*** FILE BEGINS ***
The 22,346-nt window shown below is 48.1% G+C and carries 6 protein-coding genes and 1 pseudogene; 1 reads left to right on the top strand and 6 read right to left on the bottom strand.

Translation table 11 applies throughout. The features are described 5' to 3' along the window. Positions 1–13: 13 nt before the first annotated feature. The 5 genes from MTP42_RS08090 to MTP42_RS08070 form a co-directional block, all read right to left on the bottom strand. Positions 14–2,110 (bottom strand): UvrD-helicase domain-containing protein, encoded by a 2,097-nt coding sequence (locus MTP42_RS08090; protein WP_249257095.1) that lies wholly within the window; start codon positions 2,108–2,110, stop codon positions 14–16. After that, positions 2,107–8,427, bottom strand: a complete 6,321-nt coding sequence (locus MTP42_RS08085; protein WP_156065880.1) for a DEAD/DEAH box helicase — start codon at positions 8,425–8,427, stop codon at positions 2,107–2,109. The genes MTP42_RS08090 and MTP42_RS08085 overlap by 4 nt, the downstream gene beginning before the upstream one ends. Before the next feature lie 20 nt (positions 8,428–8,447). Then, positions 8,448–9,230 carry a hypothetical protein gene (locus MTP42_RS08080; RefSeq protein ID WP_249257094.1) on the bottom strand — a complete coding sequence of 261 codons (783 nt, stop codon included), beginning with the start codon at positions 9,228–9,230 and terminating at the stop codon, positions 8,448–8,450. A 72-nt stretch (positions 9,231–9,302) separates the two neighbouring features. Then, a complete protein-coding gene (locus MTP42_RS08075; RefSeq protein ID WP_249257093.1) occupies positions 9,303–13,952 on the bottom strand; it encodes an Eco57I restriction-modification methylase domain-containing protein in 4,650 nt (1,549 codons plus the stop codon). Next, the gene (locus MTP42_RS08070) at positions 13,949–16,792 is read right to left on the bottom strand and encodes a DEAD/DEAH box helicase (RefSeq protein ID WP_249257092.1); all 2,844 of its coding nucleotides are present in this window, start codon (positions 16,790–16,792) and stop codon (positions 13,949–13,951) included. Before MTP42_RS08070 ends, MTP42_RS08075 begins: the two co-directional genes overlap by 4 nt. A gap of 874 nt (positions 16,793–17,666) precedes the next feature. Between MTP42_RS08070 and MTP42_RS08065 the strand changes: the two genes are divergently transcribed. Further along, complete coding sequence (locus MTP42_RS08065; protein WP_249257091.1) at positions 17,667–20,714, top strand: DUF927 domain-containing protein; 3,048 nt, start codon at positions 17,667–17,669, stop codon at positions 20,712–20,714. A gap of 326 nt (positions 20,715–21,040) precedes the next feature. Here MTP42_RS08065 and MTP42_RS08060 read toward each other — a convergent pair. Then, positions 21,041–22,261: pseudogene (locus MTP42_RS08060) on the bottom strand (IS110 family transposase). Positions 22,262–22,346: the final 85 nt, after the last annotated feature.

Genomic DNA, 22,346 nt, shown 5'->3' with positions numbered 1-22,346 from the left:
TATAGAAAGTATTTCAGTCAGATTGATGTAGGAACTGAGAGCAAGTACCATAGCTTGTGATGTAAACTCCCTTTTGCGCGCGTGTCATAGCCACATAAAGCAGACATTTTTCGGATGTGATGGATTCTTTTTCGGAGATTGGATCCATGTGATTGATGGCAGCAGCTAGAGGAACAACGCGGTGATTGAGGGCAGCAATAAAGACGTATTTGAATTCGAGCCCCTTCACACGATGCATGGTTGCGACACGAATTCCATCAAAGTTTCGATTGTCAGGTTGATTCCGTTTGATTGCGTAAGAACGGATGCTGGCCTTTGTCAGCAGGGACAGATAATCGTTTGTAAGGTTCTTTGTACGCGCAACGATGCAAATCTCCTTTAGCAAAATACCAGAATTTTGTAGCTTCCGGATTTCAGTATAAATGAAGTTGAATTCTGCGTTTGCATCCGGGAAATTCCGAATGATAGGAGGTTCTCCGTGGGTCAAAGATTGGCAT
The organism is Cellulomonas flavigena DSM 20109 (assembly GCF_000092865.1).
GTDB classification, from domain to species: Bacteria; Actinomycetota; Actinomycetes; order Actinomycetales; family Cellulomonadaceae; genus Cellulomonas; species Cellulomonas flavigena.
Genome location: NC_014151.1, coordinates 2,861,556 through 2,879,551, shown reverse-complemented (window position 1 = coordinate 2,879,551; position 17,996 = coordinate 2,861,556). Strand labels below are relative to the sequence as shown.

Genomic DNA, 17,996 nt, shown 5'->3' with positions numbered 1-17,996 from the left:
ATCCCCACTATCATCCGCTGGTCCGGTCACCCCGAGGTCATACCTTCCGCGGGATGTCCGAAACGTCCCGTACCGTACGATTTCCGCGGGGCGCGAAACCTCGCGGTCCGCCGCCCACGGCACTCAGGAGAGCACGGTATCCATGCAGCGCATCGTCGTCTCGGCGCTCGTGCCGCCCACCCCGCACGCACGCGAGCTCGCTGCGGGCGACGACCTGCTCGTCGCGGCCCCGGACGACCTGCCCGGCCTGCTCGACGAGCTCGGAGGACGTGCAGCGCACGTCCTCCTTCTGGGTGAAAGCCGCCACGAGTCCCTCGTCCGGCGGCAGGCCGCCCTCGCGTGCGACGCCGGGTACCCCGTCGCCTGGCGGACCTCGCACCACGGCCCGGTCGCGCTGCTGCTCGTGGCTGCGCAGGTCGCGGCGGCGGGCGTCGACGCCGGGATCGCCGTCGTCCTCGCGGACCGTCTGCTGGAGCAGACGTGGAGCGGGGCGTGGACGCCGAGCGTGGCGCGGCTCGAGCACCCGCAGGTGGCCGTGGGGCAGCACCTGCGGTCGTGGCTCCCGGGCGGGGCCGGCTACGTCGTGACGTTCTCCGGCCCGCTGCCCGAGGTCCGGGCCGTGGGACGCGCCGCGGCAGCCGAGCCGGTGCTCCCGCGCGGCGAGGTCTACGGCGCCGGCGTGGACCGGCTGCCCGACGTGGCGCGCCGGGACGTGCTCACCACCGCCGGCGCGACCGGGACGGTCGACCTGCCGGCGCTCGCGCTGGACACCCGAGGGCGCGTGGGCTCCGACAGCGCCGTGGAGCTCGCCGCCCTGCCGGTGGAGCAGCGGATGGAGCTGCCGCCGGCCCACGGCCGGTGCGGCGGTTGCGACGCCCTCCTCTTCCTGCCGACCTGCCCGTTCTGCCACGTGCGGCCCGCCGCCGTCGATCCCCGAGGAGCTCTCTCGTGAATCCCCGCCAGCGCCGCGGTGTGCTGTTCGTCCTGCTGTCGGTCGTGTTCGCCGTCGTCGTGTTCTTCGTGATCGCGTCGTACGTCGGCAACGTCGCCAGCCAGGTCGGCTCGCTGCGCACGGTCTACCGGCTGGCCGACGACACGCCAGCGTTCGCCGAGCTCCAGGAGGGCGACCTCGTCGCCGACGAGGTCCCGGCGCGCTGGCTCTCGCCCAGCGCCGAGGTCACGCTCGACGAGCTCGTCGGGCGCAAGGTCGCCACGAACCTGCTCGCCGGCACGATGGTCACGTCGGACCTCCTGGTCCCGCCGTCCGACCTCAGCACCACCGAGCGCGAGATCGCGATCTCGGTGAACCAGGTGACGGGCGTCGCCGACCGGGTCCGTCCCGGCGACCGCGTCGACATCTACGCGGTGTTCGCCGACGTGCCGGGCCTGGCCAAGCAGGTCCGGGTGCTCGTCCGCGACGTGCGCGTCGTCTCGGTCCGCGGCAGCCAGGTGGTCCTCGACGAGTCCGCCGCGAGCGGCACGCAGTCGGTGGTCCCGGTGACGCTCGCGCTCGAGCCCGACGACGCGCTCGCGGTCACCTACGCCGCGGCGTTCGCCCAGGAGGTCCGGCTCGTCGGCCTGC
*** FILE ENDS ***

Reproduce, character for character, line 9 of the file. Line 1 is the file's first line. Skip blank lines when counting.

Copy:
ATCCCCACTATCATCCGCTGGTCCGGTCACCCCGAGGTCATACCTTCCGCGGGATGTCCGAAACGTCCCGTACCGTACGATTTCCGCGGGGCGCGAAACCTCGCGGTCCGCCGCCCACGGCACTCAGGAGAGCACGGTATCCATGCAGCGCATCGTCGTCTCGGCGCTCGTGCCGCCCACCCCGCACGCACGCGAGCTCGCTGCGGGCGACGACCTGCTCGTCGCGGCCCCGGACGACCTGCCCGGCCTGCTCGACGAGCTCGGAGGACGTGCAGCGCACGTCCTCCTTCTGGGTGAAAGCCGCCACGAGTCCCTCGTCCGGCGGCAGGCCGCCCTCGCGTGCGACGCCGGGTACCCCGTCGCCTGGCGGACCTCGCACCACGGCCCGGTCGCGCTGCTGCTCGTGGCTGCGCAGGTCGCGGCGGCGGGCGTCGACGCCGGGATCGCCGTCGTCCTCGCGGACCGTCTGCTGGAGCAGACGTGGAGCGGGGCGTGGACGCCGAGCGTGGCGCGGCTCGAGCACCCGCAGGTGGCCGTGGGGCAGCACCTGCGGTCGTGGCTCCCGGGCGGGGCCGGCTACGTCGTGACGTTCTCCGGCCCGCTGCCCGAGGTCCGGGCCGTGGGACGCGCCGCGGCAGCCGAGCCGGTGCTCCCGCGCGGCGAGGTCTACGGCGCCGGCGTGGACCGGCTGCCCGACGTGGCGCGCCGGGACGTGCTCACCACCGCCGGCGCGACCGGGACGGTCGACCTGCCGGCGCTCGCGCTGGACACCCGAGGGCGCGTGGGCTCCGACAGCGCCGTGGAGCTCGCCGCCCTGCCGGTGGAGCAGCGGATGGAGCTGCCGCCGGCCCACGGCCGGTGCGGCGGTTGCGACGCCCTCCTCTTCCTGCCGACCTGCCCGTTCTGCCACGTGCGGCCCGCCGCCGTCGATCCCCGAGGAGCTCTCTCGTGAATCCCCGCCAGCGCCGCGGTGTGCTGTTCGTCCTGCTGTCGGTCGTGTTCGCCGTCGTCGTGTTCTTCGTGATCGCGTCGTACGTCGGCAACGTCGCCAGCCAGGTCGGCTCGCTGCGCACGGTCTACCGGCTGGCCGACGACACGCCAGCGTTCGCCGAGCTCCAGGAGGGCGACCTCGTCGCCGACGAGGTCCCGGCGCGCTGGCTCTCGCCCAGCGCCGAGGTCACGCTCGACGAGCTCGTCGGGCGCAAGGTCGCCACGAACCTGCTCGCCGGCACGATGGTCACGTCGGACCTCCTGGTCCCGCCGTCCGACCTCAGCACCACCGAGCGCGAGATCGCGATCTCGGTGAACCAGGTGACGGGCGTCGCCGACCGGGTCCGTCCCGGCGACCGCGTCGACATCTACGCGGTGTTCGCCGACGTGCCGGGCCTGGCCAAGCAGGTCCGGGTGCTCGTCCGCGACGTGCGCGTCGTCTCGGTCCGCGGCAGCCAGGTGGTCCTCGACGAGTCCGCCGCGAGCGGCACGCAGTCGGTGGTCCCGGTGACGCTCGCGCTCGAGCCCGACGACGCGCTCGCGGTCACCTACGCCGCGGCGTTCGCCCAGGAGGTCCGGCTCGTCGGCCTGC